updated 10:05 am EDT, Mon September 21, 2009
E-mails show Intel's guilt in EU anti-trust case
The European Union on Monday shared some e-mail contents that contributed to its decision to fine chipmaker Intel the equivalent of $1.45 billion in May. The e-mails between the chipmaker and its clients allegedly show that Intel pressured buyers into choosing Intel over competitor AMD, via illegal incentives that would delay or keep them from buying AMD products. Intel is still fighting the EU decision, calling the e-mails speculative and originating from lower-level employees that were not involved in the negotiation of the deals in question.
Among the e-mails, Dell executives were communicating to each other in 2003 that buying more AMD chips would result in an action from Intel that would be "severe and prolonged with impact to all lines of business." This would involve Intel's rebate to Dell disappearing for one quarter at a minimum, it continued.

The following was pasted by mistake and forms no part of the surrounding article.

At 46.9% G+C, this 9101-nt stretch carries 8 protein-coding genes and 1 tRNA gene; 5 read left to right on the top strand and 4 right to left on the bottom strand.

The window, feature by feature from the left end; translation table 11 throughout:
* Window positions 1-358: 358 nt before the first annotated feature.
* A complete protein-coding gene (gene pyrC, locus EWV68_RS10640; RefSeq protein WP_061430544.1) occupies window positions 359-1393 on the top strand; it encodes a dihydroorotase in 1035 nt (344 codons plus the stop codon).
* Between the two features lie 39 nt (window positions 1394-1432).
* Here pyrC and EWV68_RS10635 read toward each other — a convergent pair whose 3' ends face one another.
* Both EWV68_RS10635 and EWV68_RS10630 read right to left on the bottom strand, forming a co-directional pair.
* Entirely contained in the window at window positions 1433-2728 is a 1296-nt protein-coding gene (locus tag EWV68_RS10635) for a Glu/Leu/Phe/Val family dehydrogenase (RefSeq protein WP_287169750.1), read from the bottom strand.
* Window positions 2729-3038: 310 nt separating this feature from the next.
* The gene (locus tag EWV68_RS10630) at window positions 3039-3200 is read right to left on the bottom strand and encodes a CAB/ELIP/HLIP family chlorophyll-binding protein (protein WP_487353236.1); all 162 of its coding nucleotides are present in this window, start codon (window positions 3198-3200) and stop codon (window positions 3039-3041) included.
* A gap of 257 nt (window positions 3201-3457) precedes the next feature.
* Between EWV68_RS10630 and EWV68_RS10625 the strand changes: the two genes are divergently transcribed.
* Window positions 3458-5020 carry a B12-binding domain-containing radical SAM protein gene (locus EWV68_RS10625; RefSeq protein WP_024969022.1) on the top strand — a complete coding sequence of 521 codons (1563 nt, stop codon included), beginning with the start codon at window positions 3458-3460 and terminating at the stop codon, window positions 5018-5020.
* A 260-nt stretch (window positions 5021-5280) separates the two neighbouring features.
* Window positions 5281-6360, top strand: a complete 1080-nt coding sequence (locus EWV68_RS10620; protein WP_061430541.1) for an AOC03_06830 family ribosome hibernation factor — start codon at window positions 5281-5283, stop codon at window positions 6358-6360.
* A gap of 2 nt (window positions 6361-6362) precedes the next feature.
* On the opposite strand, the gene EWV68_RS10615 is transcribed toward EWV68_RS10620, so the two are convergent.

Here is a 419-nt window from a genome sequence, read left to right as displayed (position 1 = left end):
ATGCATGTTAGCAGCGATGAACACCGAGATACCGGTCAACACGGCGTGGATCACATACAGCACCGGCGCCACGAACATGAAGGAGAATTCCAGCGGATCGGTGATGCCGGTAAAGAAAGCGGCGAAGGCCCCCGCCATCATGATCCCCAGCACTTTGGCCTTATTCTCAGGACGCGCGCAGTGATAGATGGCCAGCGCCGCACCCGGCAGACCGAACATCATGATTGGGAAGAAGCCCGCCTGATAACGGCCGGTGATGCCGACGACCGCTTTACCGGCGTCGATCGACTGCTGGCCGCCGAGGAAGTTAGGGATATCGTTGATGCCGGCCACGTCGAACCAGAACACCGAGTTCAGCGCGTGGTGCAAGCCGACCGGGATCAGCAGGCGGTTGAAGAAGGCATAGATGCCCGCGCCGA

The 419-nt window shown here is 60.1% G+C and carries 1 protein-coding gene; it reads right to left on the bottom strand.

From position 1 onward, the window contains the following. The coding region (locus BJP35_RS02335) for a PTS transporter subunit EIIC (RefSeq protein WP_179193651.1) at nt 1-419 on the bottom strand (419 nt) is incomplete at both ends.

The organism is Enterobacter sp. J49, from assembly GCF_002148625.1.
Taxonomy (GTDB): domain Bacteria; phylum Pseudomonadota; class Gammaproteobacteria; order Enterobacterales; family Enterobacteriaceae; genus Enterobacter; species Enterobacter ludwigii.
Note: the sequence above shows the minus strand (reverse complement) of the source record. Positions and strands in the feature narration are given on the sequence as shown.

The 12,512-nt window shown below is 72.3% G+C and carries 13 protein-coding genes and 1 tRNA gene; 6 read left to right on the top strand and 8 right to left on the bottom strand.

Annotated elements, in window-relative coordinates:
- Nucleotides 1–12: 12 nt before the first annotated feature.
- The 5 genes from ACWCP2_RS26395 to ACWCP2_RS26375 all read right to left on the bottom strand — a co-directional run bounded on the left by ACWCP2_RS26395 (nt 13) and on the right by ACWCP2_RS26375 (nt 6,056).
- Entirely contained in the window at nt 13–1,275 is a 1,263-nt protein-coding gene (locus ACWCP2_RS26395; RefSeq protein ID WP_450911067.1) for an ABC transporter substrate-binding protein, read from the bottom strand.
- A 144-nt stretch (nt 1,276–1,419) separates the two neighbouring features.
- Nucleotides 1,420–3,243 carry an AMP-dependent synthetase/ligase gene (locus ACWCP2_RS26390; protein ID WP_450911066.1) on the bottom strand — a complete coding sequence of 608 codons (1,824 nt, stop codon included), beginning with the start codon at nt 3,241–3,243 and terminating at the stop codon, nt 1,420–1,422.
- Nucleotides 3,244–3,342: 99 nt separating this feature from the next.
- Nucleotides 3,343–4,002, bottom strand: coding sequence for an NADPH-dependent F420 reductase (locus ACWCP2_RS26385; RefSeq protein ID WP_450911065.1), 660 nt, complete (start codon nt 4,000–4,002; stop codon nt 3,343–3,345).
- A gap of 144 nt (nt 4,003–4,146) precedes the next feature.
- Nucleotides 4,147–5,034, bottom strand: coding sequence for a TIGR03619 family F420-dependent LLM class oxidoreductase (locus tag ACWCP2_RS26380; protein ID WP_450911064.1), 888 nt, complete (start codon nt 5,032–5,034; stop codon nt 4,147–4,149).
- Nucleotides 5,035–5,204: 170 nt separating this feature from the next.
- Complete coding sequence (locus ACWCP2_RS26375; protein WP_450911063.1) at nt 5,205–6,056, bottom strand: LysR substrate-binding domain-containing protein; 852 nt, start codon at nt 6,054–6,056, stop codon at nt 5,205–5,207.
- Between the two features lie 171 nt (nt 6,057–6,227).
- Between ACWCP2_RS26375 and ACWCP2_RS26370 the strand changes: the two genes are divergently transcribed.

Dell had sent a complaint to Intel in 2004 that argued selling only Intel-based systems makes the company uncompetitive.
"We have slower, hotter products that cost more across the board in the enterprise with no hope of closing the performance gap for 1-2 years," read an excerpt.
HP received rebates from Intel that resulted in at least 95 percent of business desktops being powered by Intel between 2002 and 2005, the EU said. This was meant to be kept quiet, as shown by an e-mail from an executive.
"Please do not... communicate to the regions, your team members or AMD that we are constrained to 5 percent AMD by pursuing the Intel agreement."
Another HP e-mail from 2004 warned of the consequences of selling its products via a distributor.
"You can NOT use the commercial AMD line in any country... If you do and we get caught (and we will) the Intel moneys (each month) is gone (they would terminate the deal). The risk is too high."
Another e-mail quoted revealed Acer dropped an AMD notebook line entirely after calls with Intel executives.
Media Saturn Holdings, Europe's biggest computer retailer, also apparently stopped AMD-based computer sales from 2002 to 2007 after receiving payments from Intel, the EU said. MSH publicly stated that its understanding was that its selling more AMD systems would result in less rebates or other forms of payment from Intel. [via AP]